• Immediate suspension for a period of time - during the period of suspension and until such time as the student is reinstated the student is restricted from going to the campus. The student is not allowed to participate in any official school program, intercollegiate competition, function, or other school activities. Any future contact with the college would have to be directed to a certain office responsible for Student Rights and Responsibilities.
  • Cancellation of the housing contract for students living on campus.
  • Being banned from visiting any residential facilities or living on campus upon return to the university.
  • Being required to complete the counseling programs during any period of re-enrollment.

Formal Hearing for Disciplinary Hearing for College Students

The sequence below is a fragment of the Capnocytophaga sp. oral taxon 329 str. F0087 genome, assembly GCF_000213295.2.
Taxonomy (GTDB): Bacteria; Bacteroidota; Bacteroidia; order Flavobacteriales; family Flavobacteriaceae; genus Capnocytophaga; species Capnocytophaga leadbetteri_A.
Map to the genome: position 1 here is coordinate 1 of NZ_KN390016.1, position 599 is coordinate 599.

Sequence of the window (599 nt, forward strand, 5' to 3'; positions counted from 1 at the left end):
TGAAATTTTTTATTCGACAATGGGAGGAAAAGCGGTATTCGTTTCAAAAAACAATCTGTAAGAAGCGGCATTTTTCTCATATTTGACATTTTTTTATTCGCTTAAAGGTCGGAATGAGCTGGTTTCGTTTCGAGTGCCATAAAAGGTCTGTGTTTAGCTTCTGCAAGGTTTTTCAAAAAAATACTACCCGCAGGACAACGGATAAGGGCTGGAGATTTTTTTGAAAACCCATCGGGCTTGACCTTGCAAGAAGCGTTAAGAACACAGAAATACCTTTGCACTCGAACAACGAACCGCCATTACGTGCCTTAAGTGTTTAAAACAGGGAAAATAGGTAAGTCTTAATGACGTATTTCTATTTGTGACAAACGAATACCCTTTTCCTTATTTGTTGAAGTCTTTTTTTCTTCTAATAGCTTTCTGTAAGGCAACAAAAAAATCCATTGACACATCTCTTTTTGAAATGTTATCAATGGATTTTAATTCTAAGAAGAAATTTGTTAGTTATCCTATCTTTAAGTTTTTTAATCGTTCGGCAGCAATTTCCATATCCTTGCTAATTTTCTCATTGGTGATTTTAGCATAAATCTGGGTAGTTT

Once the formal hearing is requested, many colleges and universities leave the student's enrollment status the same pending a final decision. In those cases, the student often remains eligible to attend classes pending the final decision. If the allegations involve "violent conduct" then the college can limit the students privileges on campus including attending classes if it would "affect the health, safety or welfare of another student."

After requesting that the college or university schedule the formal review hearing, the student is provided with a hearing date and time. Some colleges, such as the University of South Florida will also include an agenda for the hearing. You are invited to prepare question in writing for possible use when questioning the complainant and other witnesses. Parents are not notified of the disciplinary hearing at this stage.


What Happens During the Disciplinary Hearing?